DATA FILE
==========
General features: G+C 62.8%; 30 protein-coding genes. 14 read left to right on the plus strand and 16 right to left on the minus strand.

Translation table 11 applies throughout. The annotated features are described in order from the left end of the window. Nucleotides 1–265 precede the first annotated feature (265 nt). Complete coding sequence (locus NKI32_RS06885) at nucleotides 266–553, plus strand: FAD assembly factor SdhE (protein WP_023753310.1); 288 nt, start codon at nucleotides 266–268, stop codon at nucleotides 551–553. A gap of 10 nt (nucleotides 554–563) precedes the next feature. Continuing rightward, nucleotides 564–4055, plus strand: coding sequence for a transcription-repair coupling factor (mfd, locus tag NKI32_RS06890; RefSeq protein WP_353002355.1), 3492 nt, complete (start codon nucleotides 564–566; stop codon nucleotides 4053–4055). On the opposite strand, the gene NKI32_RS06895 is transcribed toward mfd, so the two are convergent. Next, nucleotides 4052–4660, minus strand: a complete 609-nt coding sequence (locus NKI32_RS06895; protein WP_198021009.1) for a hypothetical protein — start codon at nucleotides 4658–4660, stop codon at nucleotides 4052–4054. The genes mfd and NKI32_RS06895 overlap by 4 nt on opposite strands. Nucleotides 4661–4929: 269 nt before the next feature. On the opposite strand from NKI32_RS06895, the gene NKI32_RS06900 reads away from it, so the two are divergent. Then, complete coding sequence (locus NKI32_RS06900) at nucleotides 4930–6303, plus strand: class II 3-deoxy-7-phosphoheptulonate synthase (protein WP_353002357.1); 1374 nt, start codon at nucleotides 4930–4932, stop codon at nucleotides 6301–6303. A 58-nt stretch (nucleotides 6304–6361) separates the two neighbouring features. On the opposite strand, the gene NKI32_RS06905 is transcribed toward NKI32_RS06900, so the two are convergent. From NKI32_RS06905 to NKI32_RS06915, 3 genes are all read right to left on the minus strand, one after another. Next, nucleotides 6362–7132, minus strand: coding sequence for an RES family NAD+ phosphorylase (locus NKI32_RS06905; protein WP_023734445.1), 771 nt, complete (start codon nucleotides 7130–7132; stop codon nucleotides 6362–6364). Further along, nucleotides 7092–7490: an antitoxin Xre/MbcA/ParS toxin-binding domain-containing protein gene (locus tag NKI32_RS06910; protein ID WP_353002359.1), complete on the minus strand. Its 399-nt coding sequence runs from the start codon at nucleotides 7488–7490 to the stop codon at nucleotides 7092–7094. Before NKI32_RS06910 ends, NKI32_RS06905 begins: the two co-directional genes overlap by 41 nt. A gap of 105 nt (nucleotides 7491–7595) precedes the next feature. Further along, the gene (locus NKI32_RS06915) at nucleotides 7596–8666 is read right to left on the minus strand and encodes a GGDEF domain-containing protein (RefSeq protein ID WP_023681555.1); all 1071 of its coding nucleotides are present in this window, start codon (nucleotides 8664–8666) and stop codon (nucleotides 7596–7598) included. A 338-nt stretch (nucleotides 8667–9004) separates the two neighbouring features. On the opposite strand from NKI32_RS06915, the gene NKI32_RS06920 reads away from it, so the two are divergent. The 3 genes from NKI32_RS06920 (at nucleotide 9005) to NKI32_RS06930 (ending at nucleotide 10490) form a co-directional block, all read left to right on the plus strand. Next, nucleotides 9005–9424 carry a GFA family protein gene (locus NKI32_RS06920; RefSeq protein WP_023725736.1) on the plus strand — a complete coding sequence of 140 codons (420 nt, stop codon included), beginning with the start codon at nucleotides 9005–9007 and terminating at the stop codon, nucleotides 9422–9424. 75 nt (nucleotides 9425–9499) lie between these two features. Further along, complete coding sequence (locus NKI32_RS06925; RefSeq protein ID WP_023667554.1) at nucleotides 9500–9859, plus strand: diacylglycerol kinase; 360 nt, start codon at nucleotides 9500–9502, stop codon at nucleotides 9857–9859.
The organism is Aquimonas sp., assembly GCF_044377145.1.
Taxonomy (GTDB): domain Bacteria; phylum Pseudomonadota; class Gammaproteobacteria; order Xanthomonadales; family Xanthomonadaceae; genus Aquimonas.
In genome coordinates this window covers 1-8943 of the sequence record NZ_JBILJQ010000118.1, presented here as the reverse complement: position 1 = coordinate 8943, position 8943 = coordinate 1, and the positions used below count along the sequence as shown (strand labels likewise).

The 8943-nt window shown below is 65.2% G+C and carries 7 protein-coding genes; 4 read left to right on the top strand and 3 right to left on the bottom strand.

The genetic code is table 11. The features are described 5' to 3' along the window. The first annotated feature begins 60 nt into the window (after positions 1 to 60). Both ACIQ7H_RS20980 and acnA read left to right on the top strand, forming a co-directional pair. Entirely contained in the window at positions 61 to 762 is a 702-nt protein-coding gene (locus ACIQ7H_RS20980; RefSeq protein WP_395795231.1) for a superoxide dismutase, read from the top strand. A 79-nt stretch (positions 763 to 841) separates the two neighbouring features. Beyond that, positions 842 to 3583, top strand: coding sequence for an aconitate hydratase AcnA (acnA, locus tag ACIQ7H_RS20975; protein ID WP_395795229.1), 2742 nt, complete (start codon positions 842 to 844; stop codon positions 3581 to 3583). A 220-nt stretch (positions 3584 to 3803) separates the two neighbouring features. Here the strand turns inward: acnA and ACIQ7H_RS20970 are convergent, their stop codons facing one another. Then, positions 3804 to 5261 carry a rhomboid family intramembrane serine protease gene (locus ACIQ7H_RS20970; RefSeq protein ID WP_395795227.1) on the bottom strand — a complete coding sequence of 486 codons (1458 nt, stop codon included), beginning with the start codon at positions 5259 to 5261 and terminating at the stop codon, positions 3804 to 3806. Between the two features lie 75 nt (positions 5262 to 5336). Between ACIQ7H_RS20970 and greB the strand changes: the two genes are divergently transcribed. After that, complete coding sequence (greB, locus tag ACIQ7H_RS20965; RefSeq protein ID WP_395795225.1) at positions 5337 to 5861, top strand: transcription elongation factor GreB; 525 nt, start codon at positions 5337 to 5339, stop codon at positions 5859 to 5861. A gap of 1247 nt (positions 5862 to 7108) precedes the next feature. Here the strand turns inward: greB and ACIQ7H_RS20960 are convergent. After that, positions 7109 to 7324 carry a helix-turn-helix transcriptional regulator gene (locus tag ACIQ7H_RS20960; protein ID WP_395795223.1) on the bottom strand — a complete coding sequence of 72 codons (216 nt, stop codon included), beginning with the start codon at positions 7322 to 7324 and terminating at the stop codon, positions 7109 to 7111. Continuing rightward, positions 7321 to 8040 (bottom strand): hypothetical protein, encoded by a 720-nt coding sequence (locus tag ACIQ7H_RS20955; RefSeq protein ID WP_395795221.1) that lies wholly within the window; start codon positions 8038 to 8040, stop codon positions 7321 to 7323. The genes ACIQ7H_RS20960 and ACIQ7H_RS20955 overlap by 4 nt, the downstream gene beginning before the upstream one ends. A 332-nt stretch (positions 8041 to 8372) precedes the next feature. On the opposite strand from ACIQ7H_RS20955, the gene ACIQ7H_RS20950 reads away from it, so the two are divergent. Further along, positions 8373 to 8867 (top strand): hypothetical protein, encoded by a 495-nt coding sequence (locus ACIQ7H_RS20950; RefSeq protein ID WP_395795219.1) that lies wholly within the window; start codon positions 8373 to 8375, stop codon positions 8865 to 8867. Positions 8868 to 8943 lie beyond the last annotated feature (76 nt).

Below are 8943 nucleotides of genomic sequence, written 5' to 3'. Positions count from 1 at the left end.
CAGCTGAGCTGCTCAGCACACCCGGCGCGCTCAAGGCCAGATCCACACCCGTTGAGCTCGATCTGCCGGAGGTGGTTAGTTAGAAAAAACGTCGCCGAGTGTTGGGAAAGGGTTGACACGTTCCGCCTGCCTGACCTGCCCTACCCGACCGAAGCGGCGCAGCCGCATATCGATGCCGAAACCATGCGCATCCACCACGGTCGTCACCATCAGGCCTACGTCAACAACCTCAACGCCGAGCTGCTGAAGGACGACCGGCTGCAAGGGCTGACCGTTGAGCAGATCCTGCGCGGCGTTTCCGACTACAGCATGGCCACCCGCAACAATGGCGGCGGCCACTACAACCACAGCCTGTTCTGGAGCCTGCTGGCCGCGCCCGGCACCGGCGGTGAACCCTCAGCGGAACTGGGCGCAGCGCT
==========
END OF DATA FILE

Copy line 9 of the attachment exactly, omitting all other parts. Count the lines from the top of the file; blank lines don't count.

CAGCTGAGCTGCTCAGCACACCCGGCGCGCTCAAGGCCAGATCCACACCCGTTGAGCTCGATCTGCCGGAGGTGGTTAGTTAGAAAAAACGTCGCCGAGTGTTGGGAAAGGGTTGACACGTTCCGCCTGCCTGACCTGCCCTACCCGACCGAAGCGGCGCAGCCGCATATCGATGCCGAAACCATGCGCATCCACCACGGTCGTCACCATCAGGCCTACGTCAACAACCTCAACGCCGAGCTGCTGAAGGACGACCGGCTGCAAGGGCTGACCGTTGAGCAGATCCTGCGCGGCGTTTCCGACTACAGCATGGCCACCCGCAACAATGGCGGCGGCCACTACAACCACAGCCTGTTCTGGAGCCTGCTGGCCGCGCCCGGCACCGGCGGTGAACCCTCAGCGGAACTGGGCGCAGCGCT